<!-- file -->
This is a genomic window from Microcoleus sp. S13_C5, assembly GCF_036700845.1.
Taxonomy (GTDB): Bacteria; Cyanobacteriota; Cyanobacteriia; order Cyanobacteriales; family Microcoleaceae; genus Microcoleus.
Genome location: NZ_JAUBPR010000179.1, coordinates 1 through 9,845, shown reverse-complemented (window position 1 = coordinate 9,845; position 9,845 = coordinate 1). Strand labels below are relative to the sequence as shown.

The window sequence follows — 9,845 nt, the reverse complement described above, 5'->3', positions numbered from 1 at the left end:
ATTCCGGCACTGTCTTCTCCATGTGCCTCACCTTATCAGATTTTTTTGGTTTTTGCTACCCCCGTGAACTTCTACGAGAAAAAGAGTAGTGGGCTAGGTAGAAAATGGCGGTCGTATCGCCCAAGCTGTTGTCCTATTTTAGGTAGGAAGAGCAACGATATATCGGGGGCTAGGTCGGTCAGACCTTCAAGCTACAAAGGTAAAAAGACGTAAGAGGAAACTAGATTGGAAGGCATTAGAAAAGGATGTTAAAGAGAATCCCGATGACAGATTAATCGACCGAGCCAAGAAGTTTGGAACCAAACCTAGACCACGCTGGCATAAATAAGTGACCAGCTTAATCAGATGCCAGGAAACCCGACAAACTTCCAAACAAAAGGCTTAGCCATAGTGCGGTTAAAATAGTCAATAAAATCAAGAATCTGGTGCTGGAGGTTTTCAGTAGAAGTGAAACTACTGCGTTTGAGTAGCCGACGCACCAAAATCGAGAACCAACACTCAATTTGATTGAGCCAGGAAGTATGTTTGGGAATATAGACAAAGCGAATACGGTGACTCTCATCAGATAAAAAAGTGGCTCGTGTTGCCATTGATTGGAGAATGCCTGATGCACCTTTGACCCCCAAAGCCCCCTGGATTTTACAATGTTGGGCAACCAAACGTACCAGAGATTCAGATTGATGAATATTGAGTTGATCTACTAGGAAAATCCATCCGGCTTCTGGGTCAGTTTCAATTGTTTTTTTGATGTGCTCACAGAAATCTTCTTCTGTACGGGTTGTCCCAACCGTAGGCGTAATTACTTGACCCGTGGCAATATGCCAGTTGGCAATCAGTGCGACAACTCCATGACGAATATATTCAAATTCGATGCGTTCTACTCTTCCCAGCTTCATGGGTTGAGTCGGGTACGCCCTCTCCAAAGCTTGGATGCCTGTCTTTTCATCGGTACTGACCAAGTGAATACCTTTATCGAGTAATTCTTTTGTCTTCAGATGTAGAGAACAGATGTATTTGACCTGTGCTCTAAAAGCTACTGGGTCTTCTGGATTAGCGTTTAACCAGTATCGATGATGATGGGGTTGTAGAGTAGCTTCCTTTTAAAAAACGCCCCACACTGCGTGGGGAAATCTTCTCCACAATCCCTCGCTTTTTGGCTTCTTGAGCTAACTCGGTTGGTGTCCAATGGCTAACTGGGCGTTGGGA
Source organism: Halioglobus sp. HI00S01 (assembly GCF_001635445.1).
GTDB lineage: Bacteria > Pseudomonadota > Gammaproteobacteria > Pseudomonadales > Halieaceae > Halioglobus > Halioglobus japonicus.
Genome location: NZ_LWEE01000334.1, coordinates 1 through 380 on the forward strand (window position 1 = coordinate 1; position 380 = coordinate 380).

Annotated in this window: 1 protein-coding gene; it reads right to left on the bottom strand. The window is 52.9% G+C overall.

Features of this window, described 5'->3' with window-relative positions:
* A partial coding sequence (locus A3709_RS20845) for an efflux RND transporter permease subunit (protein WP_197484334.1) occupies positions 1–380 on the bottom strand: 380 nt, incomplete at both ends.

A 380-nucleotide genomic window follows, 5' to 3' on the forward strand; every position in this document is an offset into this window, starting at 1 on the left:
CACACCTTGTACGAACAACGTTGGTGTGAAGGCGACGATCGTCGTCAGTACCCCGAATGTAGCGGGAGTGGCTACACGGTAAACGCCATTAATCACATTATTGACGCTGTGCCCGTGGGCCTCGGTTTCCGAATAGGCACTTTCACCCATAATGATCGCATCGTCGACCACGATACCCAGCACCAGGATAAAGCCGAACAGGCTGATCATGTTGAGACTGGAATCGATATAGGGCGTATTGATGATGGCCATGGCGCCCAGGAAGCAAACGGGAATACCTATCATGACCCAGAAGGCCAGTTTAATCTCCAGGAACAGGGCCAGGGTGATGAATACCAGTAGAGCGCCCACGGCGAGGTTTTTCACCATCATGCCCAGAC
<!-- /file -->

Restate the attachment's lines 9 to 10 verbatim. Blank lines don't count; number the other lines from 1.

Annotated in this window: 1 protein-coding gene; it reads right to left on the bottom strand. The window is 52.9% G+C overall.

Features of this window, described 5'->3' with window-relative positions: